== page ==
Cultural Studies Adjunct: Nick Cullather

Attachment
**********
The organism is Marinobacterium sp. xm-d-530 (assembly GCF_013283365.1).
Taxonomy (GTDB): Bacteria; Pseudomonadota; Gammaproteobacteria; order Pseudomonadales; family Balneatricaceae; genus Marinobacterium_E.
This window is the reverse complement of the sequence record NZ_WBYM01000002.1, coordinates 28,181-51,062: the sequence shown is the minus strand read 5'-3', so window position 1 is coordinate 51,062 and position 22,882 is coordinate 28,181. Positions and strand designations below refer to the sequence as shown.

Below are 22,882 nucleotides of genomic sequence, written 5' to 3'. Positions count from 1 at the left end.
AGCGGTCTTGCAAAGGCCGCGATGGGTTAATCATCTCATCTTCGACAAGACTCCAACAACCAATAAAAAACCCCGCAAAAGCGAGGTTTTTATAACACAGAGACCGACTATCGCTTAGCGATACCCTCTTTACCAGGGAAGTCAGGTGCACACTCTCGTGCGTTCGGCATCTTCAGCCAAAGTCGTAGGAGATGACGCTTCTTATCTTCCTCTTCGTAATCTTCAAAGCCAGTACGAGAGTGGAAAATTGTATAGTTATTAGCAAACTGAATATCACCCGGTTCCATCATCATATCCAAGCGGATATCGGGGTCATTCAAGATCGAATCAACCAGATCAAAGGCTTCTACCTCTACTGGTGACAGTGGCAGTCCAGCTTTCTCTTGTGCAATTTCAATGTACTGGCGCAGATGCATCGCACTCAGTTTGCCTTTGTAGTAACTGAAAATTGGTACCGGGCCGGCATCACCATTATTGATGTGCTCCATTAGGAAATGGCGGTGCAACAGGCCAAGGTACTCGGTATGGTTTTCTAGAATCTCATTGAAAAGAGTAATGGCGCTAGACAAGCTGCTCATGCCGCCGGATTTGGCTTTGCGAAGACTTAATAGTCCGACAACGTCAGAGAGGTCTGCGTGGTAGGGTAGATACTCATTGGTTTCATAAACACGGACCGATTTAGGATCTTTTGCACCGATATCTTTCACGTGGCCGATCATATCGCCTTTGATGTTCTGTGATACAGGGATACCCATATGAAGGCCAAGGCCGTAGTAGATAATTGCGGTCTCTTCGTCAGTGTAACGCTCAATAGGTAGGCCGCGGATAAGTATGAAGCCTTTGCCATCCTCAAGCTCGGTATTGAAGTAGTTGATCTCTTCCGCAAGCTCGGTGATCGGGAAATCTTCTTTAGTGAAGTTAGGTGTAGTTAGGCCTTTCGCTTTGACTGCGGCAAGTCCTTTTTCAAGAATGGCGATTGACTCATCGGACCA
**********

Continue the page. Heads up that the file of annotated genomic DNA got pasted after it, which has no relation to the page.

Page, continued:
I am a historian of United States foreign relations specializing in American ventures in nation-building. My research explores the ways in which the United States uses foreign aid, covert operations, modernization theory, diet, statistics, and technology to reconstruct the environment and social order in countries around the world. My first book, Illusions of Influence: The Political Economy of United States-Philippines Relations, 1942-1960 (1994), explored the process through which a former American colony negotiated its conditional independence. In the 1950s, the Central Intelligence Agency developed a capacity to replace unsuitable governments, elected or otherwise, as I show in Secret History: The CIA’s Classified Account of Its Operations in Guatemala, 1952-1954 (1999), but the ambitions of nation-builders extended past governments to renovating the most ordinary routines of daily life. My current project, Parable of Seeds: The United States and the Green Revolution in Asia, looks at how American officials and private philanthropies, such as the Ford and Rockefeller foundations, aimed to change the politics of the cold war by modifying the farming practices, eating habits, and birth rates of millions of peasants in South and Southeast Asia.

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